What job is right for me?
This is a question that many people ask themselves at school, university, when looking for a job and even once they are employed. However, there are many people that do not ask this question, seemingly content in the job they have even if they do not enjoy it. These people prefer to ignore that they are unhappy at work. These people suppress the urge to seek out jobs that they will find more satisfying, something that will make the drag of the 9-5 something exciting and challenging. If you are one of those people in the wrong job there is no point in condemning it. Deep down you know that you are wasting your time and energy in pursuit of a fulfillment which will never materialize.
The right jobs for you are the ones that give you the potential to have an enjoyable and fulfilling career. In truth there may be several jobs that are perfect for you and you may be able to find satisfaction in a range of jobs, across a spectrum of industries.
So how do you identify which jobs will best suit you?
Even after years of working, some people do not know what they want to do. Maybe you are one of these people? Perhaps you are not sure what you want to do but you know you do not like the job you have. You can start by taking a personality and career assessment test. Although these are often expensive and inaccurate, there are many free helpful internet resources available. These resources can suggest jobs that may be suitable for you and help narrow down an ideal job based on your personality.
Find out who you are. Knowing yourself will allow you to make better life decisions. Make a list of your strengths, weaknesses, likes and dislikes. Add your moods, reactions and responses to things that happen around you. Write down how your moods and emotions affect your state of mind. Examine how you interact with other people and how your environment affects you. Changing jobs and building a new career is easier if you know what your talents, strengths and skills are. Personality tests can also give you some insight into your perceived talents, skills and strengths but if you are honest when writing the list you might get a better idea of who you really are.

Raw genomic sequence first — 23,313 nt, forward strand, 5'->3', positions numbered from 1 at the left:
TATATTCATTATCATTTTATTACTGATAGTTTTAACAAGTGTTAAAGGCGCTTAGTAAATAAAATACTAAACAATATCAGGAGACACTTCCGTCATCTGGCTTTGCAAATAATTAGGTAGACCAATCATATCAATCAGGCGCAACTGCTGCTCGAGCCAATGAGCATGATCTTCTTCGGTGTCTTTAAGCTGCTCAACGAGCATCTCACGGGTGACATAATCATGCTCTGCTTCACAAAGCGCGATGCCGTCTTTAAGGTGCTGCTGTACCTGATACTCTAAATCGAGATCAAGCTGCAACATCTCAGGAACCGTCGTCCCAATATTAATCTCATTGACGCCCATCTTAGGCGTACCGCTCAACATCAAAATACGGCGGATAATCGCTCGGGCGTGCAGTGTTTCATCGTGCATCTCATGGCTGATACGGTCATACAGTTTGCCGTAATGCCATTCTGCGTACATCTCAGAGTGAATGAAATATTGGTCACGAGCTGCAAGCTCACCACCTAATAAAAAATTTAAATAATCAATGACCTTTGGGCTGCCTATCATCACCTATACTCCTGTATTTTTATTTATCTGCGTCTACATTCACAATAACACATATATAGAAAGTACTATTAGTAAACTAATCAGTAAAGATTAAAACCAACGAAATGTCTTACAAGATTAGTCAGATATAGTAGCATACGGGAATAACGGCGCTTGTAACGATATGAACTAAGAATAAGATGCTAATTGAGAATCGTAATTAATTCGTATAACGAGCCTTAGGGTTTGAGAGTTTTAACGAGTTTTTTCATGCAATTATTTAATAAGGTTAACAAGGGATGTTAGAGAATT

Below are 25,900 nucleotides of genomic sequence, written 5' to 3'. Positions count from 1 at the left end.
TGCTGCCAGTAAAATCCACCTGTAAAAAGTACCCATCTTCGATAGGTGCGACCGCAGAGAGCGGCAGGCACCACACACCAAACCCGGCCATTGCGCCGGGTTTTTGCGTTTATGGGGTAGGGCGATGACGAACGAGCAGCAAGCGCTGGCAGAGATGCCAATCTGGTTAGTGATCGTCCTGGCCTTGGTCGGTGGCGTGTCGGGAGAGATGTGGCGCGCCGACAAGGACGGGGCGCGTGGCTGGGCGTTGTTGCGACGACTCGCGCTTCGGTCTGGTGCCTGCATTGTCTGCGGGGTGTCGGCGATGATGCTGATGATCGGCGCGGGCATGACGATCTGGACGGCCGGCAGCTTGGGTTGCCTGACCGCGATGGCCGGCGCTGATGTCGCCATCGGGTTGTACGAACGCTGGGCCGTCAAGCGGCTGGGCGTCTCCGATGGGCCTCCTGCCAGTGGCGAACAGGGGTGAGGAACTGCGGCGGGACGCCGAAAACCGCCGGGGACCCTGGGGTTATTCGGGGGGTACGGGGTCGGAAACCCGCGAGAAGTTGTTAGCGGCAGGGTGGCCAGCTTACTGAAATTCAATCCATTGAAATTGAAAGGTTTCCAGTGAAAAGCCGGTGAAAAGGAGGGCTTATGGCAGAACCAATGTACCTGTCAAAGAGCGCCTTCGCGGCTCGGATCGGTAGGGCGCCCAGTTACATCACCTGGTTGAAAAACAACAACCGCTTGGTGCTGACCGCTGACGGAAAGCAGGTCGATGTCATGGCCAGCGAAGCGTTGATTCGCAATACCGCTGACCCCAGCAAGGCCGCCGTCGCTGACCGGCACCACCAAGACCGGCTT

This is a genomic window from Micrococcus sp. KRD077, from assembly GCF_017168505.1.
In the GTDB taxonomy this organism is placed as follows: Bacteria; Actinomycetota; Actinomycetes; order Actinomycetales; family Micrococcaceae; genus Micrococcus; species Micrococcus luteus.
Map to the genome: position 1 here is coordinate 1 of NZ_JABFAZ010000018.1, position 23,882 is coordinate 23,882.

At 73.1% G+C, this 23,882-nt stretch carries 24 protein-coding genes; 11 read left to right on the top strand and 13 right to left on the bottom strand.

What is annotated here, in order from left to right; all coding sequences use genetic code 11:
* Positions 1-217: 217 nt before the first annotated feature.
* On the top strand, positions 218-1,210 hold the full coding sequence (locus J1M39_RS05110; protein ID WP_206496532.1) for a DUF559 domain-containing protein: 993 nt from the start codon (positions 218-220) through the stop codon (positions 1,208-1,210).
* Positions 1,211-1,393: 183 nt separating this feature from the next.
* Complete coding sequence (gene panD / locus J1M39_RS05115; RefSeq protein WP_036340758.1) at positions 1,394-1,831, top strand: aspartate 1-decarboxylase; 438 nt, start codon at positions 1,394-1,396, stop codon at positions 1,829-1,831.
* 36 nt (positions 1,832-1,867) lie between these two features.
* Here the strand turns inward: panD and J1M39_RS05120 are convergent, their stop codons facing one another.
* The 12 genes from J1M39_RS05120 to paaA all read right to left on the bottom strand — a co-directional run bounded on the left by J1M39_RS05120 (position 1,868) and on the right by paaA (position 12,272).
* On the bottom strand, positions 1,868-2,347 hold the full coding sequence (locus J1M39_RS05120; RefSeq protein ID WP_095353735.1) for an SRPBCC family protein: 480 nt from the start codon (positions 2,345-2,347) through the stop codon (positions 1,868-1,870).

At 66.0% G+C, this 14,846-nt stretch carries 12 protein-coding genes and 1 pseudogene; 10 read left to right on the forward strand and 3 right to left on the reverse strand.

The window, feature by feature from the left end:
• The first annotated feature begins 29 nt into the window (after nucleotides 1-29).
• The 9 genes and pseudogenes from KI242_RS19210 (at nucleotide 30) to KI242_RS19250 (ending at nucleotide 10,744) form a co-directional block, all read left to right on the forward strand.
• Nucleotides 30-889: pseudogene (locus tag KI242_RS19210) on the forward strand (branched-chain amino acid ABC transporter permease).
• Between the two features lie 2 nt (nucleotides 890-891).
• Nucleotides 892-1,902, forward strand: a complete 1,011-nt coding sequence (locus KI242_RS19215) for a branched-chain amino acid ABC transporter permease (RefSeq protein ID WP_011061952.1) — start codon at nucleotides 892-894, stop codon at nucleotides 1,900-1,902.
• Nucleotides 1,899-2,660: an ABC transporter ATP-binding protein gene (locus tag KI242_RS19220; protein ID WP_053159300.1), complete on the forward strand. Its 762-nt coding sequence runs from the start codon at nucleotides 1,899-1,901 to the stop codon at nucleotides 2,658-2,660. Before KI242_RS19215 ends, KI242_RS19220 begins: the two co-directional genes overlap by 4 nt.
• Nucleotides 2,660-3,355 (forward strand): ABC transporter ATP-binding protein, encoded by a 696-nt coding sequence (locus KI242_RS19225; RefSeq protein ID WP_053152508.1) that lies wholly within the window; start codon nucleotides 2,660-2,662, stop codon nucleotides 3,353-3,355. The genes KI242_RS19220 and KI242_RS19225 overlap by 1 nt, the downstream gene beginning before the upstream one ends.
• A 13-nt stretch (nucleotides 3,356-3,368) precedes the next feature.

Evaluate your current job. Opposite to the people who are complacent about their employment outlook there are those who are all too eager to switch jobs. On closer inspection you may realize that it is not the job you dislike but the environment or people that you dislike. Perhaps you are just board and want more responsibility. Is stead of switching professionals completely it might be beneficial to transfer your skills to a new company or different industry. Evaluating your job can help you decide if you should stick with it, change employers or change jobs completely.
Make things happen and stop procrastinating. (We can take this out it's not very professional but I like it). We all do it. We decide we want something or we do not want something. We wait for a sign, someone to tell us what to do, the chance that the dreams and hopes we have will just happen. The truth is things do not just happen by themselves, if you want something you need to go out and get it.
If you are interested in changing jobs but unsure if it is the right move. Do not just jump in, test the water first. If you want to be a vet, volunteer at the SPCA. If you want to be a dancer, join a dance class. Sign up to an industry specific forum, so you can learn and get advice from likeminded people. Network with professionals, colleges, contacts and friends to gain from their knowledge and experience. Research the skills or education you will need to switch jobs. Make sure you know the requirements and are satisfied that you will enjoy and excel in your new found profession.
Essentially you need to find out if you are any good at your desired job. Perhaps the fantasy of a certain job is different to the reality. Nothing is more unfulfilling than being bad at a job and knowing it. Becoming actively involved in directing your life and not waiting for it to happen, means you can keep your learning potential while you find out if this is what you really want.
Every journey begins with a single step. Ultimately you need to make that decision, you need to take that first step and make things happen. Start exploring your options, think about what you really want to do. Dream big and find a way to get there. When you retire and you look back at your live, you do not want to think of you work as a job but rather a career.